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Abe no Seimei and his shikigami (bottom right) before an assembly of god-like demon spirits
Abe no Seimei and his shikigami (bottom right) before an assembly of god-like demon spirits

Shikigami (式神, also read as Shiki-no-kami, 式の神) is the term for a being from Japanese folklore. It is thought to be some sort of kami, represented by a small ghost.[1] The belief of shikigami originates from Onmyōdō. The foundations of this thought is in the study of exogenous and endogenous factors that lead to disease and disharmony in Traditional Chinese medicine, These principles transformed through lack of correct education and misinformation to the public and laypeople creating superstition in all naturally occurring phenomenon.[2]


Shikigami are conjured beings, made alive through a complex conjuring ceremony. Their power is connected to the spiritual force of their master, where if the invoker is well introduced and has much experience, their shiki can possess animals and even people and manipulate them, but if the invoker is careless, their shikigami may get out of control in time, gaining its own will and consciousness and can even raid its own master and kill them in revenge. Usually shikigami are conjured to exercise risky orders for their masters, such as spying, stealing and enemy tracking. Shikigami are said to be invisible most of the time, but they can be made visible by binding them into small, folded and artfully cut paper manikins. There are also shikigami that can show themselves as animals.[1][3][4]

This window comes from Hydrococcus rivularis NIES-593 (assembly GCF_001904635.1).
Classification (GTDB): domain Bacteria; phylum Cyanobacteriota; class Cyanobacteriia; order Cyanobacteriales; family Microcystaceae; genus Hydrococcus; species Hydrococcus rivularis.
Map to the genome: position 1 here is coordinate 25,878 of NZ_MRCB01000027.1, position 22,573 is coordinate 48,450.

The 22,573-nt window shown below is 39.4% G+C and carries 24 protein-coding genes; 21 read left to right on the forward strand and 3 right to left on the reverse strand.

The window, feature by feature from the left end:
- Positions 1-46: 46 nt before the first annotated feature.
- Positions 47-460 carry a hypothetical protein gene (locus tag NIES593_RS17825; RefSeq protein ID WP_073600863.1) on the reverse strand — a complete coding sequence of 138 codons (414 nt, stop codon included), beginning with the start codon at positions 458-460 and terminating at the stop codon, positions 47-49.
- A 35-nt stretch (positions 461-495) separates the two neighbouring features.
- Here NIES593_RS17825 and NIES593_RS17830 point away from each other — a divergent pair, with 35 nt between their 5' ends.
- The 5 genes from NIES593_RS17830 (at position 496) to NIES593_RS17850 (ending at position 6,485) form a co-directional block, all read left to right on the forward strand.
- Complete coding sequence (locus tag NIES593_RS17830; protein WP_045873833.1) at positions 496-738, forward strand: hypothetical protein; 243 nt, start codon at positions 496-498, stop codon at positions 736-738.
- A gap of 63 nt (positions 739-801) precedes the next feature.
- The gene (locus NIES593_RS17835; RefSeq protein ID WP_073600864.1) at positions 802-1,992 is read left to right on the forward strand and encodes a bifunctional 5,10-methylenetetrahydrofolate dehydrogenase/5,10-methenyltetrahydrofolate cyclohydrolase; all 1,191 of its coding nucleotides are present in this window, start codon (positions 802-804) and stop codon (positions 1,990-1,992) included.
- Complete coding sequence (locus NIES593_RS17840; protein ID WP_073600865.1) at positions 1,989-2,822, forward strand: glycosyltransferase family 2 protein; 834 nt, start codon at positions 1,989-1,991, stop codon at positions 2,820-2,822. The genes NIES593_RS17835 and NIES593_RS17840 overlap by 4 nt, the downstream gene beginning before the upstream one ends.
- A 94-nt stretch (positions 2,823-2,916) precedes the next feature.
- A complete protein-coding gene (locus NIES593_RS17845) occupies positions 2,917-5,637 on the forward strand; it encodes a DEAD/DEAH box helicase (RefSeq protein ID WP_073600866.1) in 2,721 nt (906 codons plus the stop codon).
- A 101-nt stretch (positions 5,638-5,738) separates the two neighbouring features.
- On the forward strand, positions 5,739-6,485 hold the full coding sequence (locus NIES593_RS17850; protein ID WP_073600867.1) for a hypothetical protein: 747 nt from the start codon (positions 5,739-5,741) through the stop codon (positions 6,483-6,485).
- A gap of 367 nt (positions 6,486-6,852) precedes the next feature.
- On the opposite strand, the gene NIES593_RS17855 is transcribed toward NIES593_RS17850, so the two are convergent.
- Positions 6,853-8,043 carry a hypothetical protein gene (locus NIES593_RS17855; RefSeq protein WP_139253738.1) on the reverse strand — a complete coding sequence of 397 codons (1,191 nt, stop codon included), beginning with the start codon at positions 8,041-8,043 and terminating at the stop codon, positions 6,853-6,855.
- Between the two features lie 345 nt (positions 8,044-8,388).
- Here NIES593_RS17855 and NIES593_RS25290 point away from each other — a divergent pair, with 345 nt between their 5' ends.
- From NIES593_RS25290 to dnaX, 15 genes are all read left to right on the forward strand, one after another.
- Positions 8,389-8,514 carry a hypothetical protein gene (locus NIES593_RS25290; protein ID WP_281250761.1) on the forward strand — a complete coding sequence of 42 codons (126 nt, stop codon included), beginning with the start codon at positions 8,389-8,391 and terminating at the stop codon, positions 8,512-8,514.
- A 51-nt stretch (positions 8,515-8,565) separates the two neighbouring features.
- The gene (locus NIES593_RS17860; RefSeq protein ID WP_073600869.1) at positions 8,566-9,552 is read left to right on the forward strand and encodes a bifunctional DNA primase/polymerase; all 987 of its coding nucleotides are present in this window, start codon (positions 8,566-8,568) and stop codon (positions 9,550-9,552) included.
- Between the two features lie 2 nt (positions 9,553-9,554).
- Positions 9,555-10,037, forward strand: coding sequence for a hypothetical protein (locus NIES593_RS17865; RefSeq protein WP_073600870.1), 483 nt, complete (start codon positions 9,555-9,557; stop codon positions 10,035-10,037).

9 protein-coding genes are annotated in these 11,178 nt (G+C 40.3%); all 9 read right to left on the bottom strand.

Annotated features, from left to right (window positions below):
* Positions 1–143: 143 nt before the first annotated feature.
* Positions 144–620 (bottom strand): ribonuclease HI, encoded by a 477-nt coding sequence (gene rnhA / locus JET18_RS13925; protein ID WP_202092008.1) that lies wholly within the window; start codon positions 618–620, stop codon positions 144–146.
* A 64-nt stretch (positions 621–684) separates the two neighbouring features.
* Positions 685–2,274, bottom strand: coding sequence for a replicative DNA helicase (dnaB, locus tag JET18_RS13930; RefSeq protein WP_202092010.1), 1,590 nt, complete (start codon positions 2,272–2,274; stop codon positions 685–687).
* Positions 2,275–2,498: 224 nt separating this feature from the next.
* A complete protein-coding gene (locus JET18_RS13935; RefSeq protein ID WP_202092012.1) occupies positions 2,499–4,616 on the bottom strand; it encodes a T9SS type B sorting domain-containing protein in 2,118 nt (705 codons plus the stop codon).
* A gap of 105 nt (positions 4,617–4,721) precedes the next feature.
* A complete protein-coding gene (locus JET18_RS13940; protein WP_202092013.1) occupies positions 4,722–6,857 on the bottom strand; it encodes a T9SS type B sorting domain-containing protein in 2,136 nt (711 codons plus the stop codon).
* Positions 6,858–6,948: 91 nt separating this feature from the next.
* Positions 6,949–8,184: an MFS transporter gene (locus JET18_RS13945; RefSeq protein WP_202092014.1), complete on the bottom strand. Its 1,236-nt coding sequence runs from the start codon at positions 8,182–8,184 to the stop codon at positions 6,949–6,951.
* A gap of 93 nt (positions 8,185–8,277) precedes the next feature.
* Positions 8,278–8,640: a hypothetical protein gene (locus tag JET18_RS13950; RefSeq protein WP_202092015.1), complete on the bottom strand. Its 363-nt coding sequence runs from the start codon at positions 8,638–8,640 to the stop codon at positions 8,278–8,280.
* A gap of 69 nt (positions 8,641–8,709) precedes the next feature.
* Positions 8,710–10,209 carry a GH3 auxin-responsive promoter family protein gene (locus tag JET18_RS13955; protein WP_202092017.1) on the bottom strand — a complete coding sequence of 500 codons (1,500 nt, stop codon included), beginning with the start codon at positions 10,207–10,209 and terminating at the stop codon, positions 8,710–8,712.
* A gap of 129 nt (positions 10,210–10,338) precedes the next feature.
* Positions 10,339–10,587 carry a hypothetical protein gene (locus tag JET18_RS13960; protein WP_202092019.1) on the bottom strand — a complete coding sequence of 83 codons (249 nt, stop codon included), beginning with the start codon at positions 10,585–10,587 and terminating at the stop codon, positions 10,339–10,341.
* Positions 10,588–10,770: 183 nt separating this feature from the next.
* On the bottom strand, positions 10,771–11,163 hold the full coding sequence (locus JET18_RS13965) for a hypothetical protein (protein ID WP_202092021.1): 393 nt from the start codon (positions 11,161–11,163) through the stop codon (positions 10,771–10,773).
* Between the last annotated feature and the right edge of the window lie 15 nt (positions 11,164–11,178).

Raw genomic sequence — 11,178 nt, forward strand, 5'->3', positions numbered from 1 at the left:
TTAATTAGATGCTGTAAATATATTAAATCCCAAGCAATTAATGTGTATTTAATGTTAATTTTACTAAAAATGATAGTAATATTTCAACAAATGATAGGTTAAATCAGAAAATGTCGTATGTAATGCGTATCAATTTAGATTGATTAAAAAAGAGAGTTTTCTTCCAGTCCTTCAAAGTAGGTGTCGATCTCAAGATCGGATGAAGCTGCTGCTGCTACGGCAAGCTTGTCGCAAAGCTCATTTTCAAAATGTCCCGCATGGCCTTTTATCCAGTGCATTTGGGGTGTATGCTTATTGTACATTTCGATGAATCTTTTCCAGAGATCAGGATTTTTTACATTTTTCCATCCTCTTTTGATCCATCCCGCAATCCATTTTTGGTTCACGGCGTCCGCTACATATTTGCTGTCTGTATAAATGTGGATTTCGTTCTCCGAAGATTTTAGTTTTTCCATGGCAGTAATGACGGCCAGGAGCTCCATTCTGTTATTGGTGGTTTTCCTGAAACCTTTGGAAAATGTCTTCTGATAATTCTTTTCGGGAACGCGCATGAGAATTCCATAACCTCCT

In the Izanagi-ryu (Japanese: いざなぎ流) folk religion, the most elite onmyōji could also conjure an exceptionally powerful type of shikigami called a shikiōji (Japanese: 式王子) to ward off disasters or demons that cause sickness. Regular mystics could not attempt to summon it without risking losing control of it due to its oni-like nature.

See also


  1. ^ a b Inoue, Nobutaka (2002). An Encyclopedia of Shinto. Tokyo: Kokugakuin University. pp. 84–90. ISBN 978-4905853084.
  2. ^ "李富华:《赵城金藏》研究 - 弘善佛教网". Retrieved 2020-11-01.
  3. ^ Avant, G. Rodney (2005). A Mythological Reference. Bloomington, Indiana: AuthorHouse. p. 356. ISBN 978-1418492786.
  4. ^ Drazen, Patrick (2011). A Gathering of Spirits: Japan's Ghost Story Tradition: from Folklore and Kabuki to Anime and Manga. Bloomington, Indiana: Iuniverse. p. 224. ISBN 978-1462029426.
This page was last edited on 4 November 2020, at 23:48
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